Most business leaders say they want more transparency. But what does transparency actually mean? Is it just another buzzword that sounds good on paper but is impossible to achieve in reality? How does increasing transparency correlate to the success of a company?

In this post, we’ll explore how to foster transparency with the right mix of processes, people, and systems.

The importance of transparency in business

Let’s start with some basic etymology. The word “transparency” traces its roots to the Latin word transparere (trans = ”through,” and parere = “appear”). The related medieval Latin equivalent, transparent, means “shining through.”

You might be asking how a “dead language” is remotely relevant to your business. Fair question. In this case, the Latin provides an excellent starting point for understanding the importance of transparency in business. 

Stop and consider the attitudes, processes, data, and cultural norms that “shine through” your business. Are your people equipped with the information and tools they need to stay informed, do their jobs, and feel motivated to consistently elevate performance? Or, is something else shining through—things like bad data, confusion, and frustration? 

Achieving true transparency across every facet of the company

To achieve transparency in business, leaders and staff must align around the free flow of open and honest communication. One-sided transparency is not true transparency. A sales leader, for example, who demands constant pipeline feedback from SDRs but fails to share macro-level data back to his team is not being transparent.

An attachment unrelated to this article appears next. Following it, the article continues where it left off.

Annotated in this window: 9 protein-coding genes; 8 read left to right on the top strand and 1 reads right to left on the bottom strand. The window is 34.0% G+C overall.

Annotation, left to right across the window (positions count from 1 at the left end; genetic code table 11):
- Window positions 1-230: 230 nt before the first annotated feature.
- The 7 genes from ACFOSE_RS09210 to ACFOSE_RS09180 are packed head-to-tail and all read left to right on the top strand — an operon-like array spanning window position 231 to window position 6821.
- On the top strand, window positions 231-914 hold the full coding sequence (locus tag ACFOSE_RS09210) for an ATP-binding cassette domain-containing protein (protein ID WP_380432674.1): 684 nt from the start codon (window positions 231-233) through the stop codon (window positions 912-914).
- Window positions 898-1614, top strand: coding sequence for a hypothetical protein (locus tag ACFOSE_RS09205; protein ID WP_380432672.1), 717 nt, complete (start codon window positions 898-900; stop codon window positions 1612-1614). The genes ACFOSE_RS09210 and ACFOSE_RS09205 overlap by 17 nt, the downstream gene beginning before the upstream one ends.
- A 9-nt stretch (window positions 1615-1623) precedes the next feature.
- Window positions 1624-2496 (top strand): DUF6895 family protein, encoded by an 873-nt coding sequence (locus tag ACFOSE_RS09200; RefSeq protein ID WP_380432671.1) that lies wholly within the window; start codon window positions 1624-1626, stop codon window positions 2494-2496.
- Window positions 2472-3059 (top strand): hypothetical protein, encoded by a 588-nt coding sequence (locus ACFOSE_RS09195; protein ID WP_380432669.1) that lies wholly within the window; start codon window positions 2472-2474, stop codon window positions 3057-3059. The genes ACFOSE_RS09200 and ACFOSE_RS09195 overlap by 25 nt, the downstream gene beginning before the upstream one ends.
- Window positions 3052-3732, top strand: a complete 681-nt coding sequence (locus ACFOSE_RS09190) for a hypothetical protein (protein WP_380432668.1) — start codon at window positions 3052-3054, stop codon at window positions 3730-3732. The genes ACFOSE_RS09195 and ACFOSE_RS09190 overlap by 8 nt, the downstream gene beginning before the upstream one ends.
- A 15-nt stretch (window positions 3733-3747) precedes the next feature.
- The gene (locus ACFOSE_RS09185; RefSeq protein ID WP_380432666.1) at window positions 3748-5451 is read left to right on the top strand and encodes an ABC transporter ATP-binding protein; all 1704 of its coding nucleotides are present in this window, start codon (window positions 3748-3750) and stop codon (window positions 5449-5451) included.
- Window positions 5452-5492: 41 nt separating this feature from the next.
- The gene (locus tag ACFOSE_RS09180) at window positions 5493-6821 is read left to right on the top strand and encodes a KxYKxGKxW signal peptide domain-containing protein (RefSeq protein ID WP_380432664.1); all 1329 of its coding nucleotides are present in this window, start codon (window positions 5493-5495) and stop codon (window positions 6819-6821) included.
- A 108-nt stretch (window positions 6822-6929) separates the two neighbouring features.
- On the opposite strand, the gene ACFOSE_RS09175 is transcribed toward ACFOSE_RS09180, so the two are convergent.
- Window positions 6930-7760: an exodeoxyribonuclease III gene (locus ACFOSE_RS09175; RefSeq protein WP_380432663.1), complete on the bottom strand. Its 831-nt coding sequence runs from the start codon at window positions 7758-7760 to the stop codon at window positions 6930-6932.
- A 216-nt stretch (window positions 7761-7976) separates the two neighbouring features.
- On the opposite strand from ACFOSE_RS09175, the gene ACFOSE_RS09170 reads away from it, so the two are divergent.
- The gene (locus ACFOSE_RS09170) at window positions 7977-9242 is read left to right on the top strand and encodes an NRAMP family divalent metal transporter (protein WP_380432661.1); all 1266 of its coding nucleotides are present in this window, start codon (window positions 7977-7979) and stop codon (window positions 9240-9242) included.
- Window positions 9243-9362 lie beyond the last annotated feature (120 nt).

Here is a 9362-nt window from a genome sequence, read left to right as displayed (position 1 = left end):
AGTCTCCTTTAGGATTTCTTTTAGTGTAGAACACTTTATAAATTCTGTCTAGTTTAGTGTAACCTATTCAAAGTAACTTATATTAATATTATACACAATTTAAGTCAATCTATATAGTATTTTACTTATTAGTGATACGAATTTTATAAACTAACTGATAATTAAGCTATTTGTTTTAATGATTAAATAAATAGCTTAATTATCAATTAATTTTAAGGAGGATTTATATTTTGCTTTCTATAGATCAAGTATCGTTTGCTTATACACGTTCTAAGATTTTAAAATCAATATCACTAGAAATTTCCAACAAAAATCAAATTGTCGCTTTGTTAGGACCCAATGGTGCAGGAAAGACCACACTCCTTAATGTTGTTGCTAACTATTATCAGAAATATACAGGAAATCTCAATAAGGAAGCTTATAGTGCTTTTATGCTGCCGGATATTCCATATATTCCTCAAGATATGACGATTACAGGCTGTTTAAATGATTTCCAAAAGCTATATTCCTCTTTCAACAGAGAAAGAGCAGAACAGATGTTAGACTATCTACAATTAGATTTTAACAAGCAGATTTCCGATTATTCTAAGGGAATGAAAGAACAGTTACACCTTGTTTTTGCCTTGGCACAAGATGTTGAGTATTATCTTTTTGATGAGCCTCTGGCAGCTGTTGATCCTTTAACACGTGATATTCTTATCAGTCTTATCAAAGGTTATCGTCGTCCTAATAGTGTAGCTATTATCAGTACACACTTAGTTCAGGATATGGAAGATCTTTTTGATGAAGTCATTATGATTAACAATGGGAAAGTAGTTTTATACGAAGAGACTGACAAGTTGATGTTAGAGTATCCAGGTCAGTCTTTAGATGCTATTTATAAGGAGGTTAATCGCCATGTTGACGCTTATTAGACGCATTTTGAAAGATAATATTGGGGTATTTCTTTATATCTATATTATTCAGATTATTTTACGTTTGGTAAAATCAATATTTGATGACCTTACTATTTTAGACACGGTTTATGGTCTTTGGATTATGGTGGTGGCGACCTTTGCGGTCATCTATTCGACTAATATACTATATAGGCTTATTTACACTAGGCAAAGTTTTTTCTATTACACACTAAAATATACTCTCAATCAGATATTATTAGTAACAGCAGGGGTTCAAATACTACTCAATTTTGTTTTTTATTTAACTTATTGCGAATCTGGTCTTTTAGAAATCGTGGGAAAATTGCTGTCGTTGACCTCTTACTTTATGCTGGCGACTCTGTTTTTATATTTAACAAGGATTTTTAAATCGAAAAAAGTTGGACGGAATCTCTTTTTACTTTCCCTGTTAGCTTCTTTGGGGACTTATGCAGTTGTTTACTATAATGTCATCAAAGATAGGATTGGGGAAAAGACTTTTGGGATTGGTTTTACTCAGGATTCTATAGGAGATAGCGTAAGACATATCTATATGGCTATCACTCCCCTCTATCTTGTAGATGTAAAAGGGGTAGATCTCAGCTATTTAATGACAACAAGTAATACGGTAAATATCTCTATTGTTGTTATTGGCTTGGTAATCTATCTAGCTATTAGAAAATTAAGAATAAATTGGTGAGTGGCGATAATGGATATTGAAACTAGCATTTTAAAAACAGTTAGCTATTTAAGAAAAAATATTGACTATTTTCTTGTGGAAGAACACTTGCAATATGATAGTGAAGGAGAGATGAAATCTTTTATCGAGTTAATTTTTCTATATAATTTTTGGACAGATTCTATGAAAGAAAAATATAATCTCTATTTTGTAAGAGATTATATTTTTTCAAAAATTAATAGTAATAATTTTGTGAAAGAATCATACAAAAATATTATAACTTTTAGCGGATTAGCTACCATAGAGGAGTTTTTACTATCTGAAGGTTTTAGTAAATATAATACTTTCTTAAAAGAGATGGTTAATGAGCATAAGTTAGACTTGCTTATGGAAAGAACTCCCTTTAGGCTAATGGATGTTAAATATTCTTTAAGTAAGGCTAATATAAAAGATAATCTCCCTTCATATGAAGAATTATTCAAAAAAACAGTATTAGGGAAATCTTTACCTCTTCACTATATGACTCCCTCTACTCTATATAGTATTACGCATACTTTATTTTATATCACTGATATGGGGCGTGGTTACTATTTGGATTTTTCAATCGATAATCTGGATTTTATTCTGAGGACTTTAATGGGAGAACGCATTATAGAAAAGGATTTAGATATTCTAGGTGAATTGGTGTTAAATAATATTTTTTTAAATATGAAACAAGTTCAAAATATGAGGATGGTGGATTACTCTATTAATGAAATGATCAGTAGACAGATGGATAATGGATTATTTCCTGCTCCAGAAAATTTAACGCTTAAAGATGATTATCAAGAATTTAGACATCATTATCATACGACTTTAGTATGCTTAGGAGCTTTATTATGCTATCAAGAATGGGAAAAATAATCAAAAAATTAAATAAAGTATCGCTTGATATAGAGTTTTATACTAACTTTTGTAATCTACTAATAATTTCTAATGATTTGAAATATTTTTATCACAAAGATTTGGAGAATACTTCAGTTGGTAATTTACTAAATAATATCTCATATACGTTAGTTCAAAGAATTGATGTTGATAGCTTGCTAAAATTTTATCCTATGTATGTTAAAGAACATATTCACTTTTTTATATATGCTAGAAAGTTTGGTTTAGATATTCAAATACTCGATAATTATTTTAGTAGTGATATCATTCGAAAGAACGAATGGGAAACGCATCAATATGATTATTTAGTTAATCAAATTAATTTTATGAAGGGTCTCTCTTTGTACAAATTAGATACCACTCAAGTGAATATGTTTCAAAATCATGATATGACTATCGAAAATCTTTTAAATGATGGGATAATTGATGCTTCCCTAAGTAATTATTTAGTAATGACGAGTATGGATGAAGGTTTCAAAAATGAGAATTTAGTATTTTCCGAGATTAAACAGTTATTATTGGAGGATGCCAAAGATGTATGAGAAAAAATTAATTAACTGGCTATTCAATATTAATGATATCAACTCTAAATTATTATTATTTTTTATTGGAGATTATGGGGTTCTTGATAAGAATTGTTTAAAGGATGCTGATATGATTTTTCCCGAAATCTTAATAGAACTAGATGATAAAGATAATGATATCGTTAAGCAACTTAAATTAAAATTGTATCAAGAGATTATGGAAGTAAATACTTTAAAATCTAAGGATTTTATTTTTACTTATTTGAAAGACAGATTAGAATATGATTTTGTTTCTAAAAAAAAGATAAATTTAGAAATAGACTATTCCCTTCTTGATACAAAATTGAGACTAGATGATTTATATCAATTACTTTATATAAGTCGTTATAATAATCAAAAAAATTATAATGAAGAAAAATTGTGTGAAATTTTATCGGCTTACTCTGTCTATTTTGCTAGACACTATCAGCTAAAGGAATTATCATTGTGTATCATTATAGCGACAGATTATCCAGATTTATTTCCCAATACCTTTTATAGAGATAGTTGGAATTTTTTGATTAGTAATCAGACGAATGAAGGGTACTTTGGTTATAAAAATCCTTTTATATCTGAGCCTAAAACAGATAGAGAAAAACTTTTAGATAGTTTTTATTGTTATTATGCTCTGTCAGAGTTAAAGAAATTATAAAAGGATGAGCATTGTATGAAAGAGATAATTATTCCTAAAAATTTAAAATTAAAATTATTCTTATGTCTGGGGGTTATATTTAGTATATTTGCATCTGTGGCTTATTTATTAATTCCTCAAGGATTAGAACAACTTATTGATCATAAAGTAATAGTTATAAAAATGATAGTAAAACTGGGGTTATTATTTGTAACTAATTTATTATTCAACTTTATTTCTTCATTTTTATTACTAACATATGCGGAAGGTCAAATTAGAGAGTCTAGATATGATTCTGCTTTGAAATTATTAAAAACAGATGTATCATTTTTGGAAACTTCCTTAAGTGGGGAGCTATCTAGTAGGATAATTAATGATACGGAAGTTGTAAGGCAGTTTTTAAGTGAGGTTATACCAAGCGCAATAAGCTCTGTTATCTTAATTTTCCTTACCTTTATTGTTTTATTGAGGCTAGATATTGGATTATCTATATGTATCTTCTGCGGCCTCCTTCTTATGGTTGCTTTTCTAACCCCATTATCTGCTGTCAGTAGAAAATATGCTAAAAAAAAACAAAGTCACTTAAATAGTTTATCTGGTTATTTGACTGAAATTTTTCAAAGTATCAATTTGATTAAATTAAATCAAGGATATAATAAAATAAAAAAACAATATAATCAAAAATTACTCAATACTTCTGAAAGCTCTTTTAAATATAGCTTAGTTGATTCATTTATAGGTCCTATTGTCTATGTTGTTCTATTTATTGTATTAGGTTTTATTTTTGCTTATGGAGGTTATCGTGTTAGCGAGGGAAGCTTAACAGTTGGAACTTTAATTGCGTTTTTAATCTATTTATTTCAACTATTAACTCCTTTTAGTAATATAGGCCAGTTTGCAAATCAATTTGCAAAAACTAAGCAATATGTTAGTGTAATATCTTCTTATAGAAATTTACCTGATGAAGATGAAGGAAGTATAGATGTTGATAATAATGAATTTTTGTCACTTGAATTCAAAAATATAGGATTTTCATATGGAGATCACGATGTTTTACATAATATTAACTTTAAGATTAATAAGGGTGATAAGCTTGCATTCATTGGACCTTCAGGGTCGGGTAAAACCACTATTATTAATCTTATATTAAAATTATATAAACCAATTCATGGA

Organizations that achieve true transparency do so through proactive cultivation, which includes the following:

Company culture

A healthy company culture encourages each team member to think creatively, actively share his or her ideas, and look for new ways to help the company succeed. Smart companies identify ways to help their staff feel valued and essential to the customer journey.

Organizational structure

Transparency cannot begin and end at the departmental level. Departmental transparency is a good start, but its impact will never fully be realized when silos exist. A unified business approach, on the other hand, entails breaking down artificial walls between teams, including sales, marketing, and customer service. It also fosters a data-driven culture across the entire company. This is where choosing the right technology to help teams align and integrate key processes and improve collaboration becomes crucial to ensuring long-term success.

Business systems

Technology decisions are often made to fulfill a specific need. A marketing team needs a way to send out special offers, so they implement an email marketing system. An operations team needs a way to manage to-dos and due dates, so they begin using a project management tool. Over time, the net result is a myriad of overlapping systems that make transparency difficult. Transparency-minded organizations base technology decisions around solving user needs without creating new barriers to transparency. 

Overcoming transparency roadblocks with a unified CRM

Zooming in on business systems for a moment, one of the most important platform-level decisions pertains to CRM technology. Companies switch CRMs for a variety of reasons—not the least of which includes increasing organizational transparency. Implementing a unified CRM (i.e., one that integrates sales, marketing, and operational data under one roof) can accelerate a company’s ability to overcome roadblocks to transparency. Here’s how.